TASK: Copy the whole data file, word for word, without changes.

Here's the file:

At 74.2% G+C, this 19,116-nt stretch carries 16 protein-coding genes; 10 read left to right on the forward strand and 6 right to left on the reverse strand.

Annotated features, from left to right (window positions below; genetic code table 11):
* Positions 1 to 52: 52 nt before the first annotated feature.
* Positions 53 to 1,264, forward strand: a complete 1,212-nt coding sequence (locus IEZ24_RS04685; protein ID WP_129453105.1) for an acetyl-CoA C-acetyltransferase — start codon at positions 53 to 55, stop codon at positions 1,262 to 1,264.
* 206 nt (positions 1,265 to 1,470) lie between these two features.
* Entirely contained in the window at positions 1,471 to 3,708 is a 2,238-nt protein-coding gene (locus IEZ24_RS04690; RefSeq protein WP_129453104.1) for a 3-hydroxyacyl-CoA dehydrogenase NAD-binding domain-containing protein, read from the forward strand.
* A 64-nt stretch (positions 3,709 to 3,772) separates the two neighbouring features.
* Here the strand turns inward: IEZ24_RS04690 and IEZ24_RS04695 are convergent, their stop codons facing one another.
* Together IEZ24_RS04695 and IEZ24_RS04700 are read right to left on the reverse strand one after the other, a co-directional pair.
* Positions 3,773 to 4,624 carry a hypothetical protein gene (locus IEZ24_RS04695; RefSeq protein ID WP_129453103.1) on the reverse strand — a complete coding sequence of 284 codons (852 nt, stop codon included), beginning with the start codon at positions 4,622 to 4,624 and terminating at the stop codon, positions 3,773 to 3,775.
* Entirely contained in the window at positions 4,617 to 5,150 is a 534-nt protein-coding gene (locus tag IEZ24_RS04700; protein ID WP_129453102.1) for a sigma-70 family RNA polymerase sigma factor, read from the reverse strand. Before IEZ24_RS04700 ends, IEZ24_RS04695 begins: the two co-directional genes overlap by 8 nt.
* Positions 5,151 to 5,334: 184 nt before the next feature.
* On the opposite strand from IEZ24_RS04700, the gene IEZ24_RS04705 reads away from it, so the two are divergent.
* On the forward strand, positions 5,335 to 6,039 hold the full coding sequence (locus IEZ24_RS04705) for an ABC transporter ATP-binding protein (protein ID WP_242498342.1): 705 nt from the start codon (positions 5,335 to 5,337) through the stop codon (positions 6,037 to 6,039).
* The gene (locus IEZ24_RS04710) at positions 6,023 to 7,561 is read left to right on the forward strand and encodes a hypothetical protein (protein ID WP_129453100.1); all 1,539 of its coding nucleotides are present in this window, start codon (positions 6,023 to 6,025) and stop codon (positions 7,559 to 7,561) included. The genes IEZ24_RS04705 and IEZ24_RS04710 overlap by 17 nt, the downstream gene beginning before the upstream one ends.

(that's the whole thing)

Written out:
At 74.2% G+C, this 19,116-nt stretch carries 16 protein-coding genes; 10 read left to right on the forward strand and 6 right to left on the reverse strand.

Annotated features, from left to right (window positions below; genetic code table 11):
* Positions 1 to 52: 52 nt before the first annotated feature.
* Positions 53 to 1,264, forward strand: a complete 1,212-nt coding sequence (locus IEZ24_RS04685; protein ID WP_129453105.1) for an acetyl-CoA C-acetyltransferase — start codon at positions 53 to 55, stop codon at positions 1,262 to 1,264.
* 206 nt (positions 1,265 to 1,470) lie between these two features.
* Entirely contained in the window at positions 1,471 to 3,708 is a 2,238-nt protein-coding gene (locus IEZ24_RS04690; RefSeq protein WP_129453104.1) for a 3-hydroxyacyl-CoA dehydrogenase NAD-binding domain-containing protein, read from the forward strand.
* A 64-nt stretch (positions 3,709 to 3,772) separates the two neighbouring features.
* Here the strand turns inward: IEZ24_RS04690 and IEZ24_RS04695 are convergent, their stop codons facing one another.
* Together IEZ24_RS04695 and IEZ24_RS04700 are read right to left on the reverse strand one after the other, a co-directional pair.
* Positions 3,773 to 4,624 carry a hypothetical protein gene (locus IEZ24_RS04695; RefSeq protein ID WP_129453103.1) on the reverse strand — a complete coding sequence of 284 codons (852 nt, stop codon included), beginning with the start codon at positions 4,622 to 4,624 and terminating at the stop codon, positions 3,773 to 3,775.
* Entirely contained in the window at positions 4,617 to 5,150 is a 534-nt protein-coding gene (locus tag IEZ24_RS04700; protein ID WP_129453102.1) for a sigma-70 family RNA polymerase sigma factor, read from the reverse strand. Before IEZ24_RS04700 ends, IEZ24_RS04695 begins: the two co-directional genes overlap by 8 nt.
* Positions 5,151 to 5,334: 184 nt before the next feature.
* On the opposite strand from IEZ24_RS04700, the gene IEZ24_RS04705 reads away from it, so the two are divergent.
* On the forward strand, positions 5,335 to 6,039 hold the full coding sequence (locus IEZ24_RS04705) for an ABC transporter ATP-binding protein (protein ID WP_242498342.1): 705 nt from the start codon (positions 5,335 to 5,337) through the stop codon (positions 6,037 to 6,039).
* The gene (locus IEZ24_RS04710) at positions 6,023 to 7,561 is read left to right on the forward strand and encodes a hypothetical protein (protein ID WP_129453100.1); all 1,539 of its coding nucleotides are present in this window, start codon (positions 6,023 to 6,025) and stop codon (positions 7,559 to 7,561) included. The genes IEZ24_RS04705 and IEZ24_RS04710 overlap by 17 nt, the downstream gene beginning before the upstream one ends.